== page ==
GEYER v. SMITH,
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1 U.S. 347 (1788)
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U.S. Supreme Court
GEYER v. SMITH, 1 U.S. 347 (1788)
1 U.S. 347 (Dall.)
Court of Common Pleas of Philadelphia County.
September Term, 1788
The referees appointed in this cause, applied to the Court for instructions on a point of law, in order to guide them in making their report.
But, By the Court. The referees must first exercise their judgment upon the lights they have received; and the question, being afterwards brought regularly before us, we will determine, whether they have acted right, or not. It would not only be an inconvenient practice, but, in a great degree destructive of the principle and uses of a reference, if such applications were to be complied with; and, therefore, we think it is proper to avoid establishing a precedent.*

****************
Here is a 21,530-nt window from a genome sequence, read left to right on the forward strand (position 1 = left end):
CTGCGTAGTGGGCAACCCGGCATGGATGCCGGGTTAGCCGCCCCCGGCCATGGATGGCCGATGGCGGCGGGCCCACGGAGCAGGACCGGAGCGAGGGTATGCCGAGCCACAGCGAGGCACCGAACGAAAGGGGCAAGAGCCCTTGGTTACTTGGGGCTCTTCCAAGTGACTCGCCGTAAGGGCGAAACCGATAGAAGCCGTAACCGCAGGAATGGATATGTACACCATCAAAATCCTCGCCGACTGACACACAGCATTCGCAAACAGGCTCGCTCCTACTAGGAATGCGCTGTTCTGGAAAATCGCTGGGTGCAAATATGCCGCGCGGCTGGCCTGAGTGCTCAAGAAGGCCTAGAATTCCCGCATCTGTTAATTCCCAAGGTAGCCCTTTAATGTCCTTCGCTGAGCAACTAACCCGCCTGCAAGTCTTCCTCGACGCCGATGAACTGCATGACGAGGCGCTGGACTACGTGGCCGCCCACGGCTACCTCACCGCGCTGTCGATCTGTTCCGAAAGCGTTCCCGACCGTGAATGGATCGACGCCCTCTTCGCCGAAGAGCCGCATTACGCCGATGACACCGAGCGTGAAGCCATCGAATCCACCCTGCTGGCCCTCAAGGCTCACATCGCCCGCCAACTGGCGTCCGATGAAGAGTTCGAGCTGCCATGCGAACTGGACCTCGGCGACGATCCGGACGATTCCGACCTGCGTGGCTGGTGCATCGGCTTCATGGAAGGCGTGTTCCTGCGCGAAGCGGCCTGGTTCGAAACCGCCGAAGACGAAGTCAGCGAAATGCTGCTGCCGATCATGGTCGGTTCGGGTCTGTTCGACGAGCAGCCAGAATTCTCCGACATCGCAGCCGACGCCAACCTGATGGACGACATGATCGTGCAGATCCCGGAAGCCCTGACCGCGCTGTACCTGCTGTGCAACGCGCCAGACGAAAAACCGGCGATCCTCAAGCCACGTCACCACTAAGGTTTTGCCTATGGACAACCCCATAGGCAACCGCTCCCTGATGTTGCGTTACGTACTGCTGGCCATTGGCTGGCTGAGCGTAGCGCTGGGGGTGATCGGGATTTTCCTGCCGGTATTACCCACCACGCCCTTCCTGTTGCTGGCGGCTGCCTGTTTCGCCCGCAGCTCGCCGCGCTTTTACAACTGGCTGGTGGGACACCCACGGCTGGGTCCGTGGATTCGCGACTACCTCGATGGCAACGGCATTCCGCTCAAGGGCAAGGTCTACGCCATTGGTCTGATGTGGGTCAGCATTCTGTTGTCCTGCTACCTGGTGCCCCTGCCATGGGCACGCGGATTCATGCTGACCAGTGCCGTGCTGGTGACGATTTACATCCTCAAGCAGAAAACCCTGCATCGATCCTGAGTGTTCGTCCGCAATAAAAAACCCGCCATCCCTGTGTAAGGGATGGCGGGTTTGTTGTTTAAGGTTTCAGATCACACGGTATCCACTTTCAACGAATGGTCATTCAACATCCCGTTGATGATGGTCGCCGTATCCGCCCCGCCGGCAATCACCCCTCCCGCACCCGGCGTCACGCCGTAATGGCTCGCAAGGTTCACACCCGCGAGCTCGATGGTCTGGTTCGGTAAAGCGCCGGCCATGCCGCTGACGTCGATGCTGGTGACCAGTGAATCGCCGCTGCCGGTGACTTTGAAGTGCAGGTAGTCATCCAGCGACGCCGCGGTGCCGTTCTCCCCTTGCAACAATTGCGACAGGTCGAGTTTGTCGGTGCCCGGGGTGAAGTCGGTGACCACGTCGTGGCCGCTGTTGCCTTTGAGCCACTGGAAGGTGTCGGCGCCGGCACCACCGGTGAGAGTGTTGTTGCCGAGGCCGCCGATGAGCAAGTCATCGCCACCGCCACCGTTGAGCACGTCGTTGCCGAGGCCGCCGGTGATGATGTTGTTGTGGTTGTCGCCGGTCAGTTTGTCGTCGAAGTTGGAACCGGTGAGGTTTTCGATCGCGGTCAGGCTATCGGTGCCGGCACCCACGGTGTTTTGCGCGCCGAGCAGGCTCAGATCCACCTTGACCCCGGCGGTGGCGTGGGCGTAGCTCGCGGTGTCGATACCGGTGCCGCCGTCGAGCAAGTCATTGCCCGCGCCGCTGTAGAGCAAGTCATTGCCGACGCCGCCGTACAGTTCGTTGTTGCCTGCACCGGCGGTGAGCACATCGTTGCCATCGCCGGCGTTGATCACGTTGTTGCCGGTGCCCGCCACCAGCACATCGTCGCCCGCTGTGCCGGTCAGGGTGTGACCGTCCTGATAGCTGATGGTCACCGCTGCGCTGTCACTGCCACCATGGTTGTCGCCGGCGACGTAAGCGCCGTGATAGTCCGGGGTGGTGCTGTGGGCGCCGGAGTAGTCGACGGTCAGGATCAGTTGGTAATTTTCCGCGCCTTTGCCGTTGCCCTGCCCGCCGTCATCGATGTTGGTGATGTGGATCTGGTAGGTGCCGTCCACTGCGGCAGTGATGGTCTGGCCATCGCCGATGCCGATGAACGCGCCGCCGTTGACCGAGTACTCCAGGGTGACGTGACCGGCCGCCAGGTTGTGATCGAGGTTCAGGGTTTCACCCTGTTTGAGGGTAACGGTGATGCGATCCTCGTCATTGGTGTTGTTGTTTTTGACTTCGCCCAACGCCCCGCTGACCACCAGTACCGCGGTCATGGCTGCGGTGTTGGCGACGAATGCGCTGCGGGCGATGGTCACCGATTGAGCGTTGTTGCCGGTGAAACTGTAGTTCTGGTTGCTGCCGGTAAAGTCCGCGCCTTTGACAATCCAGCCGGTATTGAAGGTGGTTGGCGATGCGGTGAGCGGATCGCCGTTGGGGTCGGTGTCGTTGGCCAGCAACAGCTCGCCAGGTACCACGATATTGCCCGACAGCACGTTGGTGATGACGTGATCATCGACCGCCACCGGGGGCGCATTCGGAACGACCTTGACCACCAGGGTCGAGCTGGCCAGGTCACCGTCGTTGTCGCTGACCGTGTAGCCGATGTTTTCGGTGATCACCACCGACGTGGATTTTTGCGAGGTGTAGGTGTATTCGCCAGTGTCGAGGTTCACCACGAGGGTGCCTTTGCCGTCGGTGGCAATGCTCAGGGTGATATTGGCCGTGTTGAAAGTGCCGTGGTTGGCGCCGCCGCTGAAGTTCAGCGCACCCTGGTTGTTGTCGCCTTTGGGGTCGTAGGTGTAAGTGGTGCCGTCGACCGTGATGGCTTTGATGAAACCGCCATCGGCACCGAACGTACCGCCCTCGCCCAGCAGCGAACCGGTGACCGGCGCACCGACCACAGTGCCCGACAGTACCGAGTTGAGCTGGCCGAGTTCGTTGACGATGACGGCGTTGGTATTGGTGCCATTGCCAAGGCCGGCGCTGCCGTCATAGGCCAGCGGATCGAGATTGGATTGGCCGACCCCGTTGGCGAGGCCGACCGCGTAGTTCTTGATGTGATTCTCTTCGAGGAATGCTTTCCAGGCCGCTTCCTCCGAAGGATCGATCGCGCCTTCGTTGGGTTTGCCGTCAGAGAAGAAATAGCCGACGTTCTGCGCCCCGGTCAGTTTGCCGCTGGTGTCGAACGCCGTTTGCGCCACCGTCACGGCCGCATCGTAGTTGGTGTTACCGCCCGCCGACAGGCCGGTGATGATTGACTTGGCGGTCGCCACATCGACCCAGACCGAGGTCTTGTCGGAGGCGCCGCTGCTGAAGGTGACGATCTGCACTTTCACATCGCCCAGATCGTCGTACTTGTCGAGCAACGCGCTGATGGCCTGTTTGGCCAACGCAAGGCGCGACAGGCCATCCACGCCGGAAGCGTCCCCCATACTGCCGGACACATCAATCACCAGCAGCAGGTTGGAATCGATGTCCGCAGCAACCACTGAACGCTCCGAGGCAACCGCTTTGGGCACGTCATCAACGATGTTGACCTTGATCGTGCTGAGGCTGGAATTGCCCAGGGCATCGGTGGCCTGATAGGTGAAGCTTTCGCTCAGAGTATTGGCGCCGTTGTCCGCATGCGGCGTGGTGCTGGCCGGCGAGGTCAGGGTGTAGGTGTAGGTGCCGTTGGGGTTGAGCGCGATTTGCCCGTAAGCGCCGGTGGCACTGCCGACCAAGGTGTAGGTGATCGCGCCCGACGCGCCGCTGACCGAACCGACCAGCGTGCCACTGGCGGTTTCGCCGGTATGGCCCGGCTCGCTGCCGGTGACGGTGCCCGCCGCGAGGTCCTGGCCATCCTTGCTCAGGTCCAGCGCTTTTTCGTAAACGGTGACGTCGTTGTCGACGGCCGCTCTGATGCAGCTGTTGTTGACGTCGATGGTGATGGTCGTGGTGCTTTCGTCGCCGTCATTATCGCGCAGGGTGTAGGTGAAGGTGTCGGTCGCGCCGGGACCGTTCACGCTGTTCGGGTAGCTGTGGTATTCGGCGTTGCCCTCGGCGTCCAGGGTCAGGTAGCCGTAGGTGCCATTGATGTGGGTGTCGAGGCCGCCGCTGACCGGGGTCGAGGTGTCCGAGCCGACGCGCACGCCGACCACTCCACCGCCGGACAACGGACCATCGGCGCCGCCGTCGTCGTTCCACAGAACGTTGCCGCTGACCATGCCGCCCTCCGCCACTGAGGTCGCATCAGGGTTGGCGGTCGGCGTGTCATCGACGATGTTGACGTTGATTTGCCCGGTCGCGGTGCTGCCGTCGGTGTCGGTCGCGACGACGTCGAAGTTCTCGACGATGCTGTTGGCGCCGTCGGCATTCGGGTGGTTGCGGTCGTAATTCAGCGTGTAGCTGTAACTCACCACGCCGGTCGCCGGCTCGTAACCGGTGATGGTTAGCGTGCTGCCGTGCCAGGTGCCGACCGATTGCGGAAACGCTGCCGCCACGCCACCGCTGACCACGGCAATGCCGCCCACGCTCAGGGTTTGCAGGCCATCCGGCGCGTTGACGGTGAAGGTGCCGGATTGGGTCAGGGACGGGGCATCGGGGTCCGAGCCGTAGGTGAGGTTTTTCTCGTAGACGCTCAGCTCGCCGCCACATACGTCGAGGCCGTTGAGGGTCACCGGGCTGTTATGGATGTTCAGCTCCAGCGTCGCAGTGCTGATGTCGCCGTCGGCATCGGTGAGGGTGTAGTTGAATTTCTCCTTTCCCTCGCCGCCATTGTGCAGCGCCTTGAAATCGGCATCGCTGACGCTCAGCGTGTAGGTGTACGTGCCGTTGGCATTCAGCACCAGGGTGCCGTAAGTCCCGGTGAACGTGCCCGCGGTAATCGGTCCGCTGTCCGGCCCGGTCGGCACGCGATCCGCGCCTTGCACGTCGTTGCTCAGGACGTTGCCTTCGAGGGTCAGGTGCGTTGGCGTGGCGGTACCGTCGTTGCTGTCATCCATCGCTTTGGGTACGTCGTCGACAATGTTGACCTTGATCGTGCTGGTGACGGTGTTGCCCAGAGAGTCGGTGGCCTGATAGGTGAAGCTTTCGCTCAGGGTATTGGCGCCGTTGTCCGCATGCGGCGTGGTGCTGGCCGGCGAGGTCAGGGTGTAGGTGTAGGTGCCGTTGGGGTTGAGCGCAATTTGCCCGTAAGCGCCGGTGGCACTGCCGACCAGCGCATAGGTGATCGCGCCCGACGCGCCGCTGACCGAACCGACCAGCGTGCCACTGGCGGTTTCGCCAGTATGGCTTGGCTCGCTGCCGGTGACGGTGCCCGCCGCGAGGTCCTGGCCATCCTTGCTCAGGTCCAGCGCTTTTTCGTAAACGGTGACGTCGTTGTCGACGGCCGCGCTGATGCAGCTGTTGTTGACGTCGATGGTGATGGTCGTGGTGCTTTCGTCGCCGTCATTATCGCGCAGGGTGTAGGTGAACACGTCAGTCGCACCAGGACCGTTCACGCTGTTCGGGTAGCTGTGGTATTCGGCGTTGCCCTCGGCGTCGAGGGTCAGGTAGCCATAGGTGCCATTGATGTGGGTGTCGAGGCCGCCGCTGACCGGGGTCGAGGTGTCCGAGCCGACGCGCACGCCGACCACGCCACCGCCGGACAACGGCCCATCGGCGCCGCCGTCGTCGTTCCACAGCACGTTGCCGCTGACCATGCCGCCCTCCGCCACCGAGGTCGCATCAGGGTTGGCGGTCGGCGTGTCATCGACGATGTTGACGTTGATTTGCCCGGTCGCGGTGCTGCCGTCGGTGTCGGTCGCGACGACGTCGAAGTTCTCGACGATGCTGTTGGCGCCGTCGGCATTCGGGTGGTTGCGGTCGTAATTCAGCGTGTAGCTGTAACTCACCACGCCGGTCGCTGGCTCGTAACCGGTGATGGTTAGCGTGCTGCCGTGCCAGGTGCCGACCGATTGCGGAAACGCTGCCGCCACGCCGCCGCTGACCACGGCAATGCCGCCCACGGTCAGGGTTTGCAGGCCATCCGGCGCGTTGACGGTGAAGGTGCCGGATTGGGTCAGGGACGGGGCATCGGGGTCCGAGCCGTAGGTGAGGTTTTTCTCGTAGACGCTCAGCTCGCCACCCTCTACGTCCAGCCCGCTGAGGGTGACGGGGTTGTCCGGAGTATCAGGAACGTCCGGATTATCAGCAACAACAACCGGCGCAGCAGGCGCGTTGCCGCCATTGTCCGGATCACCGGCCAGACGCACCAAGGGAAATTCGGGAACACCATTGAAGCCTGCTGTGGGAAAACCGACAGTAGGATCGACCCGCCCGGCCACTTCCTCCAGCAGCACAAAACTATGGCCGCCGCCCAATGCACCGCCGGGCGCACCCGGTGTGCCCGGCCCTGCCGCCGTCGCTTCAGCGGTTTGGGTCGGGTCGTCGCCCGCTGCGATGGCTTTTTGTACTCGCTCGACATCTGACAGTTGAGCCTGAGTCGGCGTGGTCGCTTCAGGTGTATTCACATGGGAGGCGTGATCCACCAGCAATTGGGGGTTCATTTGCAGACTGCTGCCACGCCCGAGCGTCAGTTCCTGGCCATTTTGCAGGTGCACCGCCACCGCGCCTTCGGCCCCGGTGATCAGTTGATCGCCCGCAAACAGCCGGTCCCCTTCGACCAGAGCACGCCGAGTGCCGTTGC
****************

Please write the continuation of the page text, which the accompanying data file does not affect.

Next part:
[Footnote *] Afterwards, in June term 1789, the point of law was argued on the report of the referrees. The action was brought against the Defendant as administrator of Robert Smith on a bond taken by Geyer from the administrator for the intestate's debt, naming himself administrator. The question was, whether the Plaintiff, on the judgment against the administrator on this bond, could take the estate of the intestate in execution?
It was argued by Sergeant, Fisber, and Wilson, that he could not; it being the proper debt of the Defendant himself, and they cited several authorities.
Ingersol, on the part of the Plaintiff, said, that on considering the law, he had no encouragement to argue it.
Shippen, President. The case having been broke at the last Court, I have looked into the point, and find other cases than those cited at the bar, which show, that a creditor taking a bond from the executor or administrator, discharges the old debt; that the calling himself executor, or administrator, in the bond, is surplusage, and that he is chargeable only in his own right. 1 Mod. 225. 10 Mod. 254. Cro. El. 406. 9 Co. 93. Vin. Ex. 304.[ Geyer v. Smith
Footnote 1 U.S. 347 (1788) ]